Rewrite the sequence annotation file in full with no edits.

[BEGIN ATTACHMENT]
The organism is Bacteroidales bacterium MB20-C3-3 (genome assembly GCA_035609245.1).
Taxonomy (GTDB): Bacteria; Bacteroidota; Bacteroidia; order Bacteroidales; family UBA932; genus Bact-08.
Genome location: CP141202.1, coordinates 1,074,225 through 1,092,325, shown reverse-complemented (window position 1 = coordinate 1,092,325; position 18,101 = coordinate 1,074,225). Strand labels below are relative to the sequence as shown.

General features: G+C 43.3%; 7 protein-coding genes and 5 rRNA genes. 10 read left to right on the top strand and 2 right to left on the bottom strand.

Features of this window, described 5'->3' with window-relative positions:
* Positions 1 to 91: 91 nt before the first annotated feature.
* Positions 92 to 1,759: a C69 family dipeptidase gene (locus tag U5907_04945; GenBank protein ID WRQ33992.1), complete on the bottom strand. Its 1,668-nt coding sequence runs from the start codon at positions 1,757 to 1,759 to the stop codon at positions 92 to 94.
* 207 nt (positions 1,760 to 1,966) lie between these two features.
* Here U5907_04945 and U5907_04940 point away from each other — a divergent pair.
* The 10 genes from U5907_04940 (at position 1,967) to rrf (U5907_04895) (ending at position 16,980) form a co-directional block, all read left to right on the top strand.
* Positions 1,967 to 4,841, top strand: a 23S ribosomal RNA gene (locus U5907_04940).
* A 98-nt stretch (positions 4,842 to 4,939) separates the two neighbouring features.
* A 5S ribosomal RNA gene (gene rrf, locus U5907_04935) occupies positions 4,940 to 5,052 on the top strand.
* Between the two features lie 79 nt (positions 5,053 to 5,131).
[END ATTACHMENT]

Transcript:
The organism is Bacteroidales bacterium MB20-C3-3 (genome assembly GCA_035609245.1).
Taxonomy (GTDB): Bacteria; Bacteroidota; Bacteroidia; order Bacteroidales; family UBA932; genus Bact-08.
Genome location: CP141202.1, coordinates 1,074,225 through 1,092,325, shown reverse-complemented (window position 1 = coordinate 1,092,325; position 18,101 = coordinate 1,074,225). Strand labels below are relative to the sequence as shown.

General features: G+C 43.3%; 7 protein-coding genes and 5 rRNA genes. 10 read left to right on the top strand and 2 right to left on the bottom strand.

Features of this window, described 5'->3' with window-relative positions:
* Positions 1 to 91: 91 nt before the first annotated feature.
* Positions 92 to 1,759: a C69 family dipeptidase gene (locus tag U5907_04945; GenBank protein ID WRQ33992.1), complete on the bottom strand. Its 1,668-nt coding sequence runs from the start codon at positions 1,757 to 1,759 to the stop codon at positions 92 to 94.
* 207 nt (positions 1,760 to 1,966) lie between these two features.
* Here U5907_04945 and U5907_04940 point away from each other — a divergent pair.
* The 10 genes from U5907_04940 (at position 1,967) to rrf (U5907_04895) (ending at position 16,980) form a co-directional block, all read left to right on the top strand.
* Positions 1,967 to 4,841, top strand: a 23S ribosomal RNA gene (locus U5907_04940).
* A 98-nt stretch (positions 4,842 to 4,939) separates the two neighbouring features.
* A 5S ribosomal RNA gene (gene rrf, locus U5907_04935) occupies positions 4,940 to 5,052 on the top strand.
* Between the two features lie 79 nt (positions 5,053 to 5,131).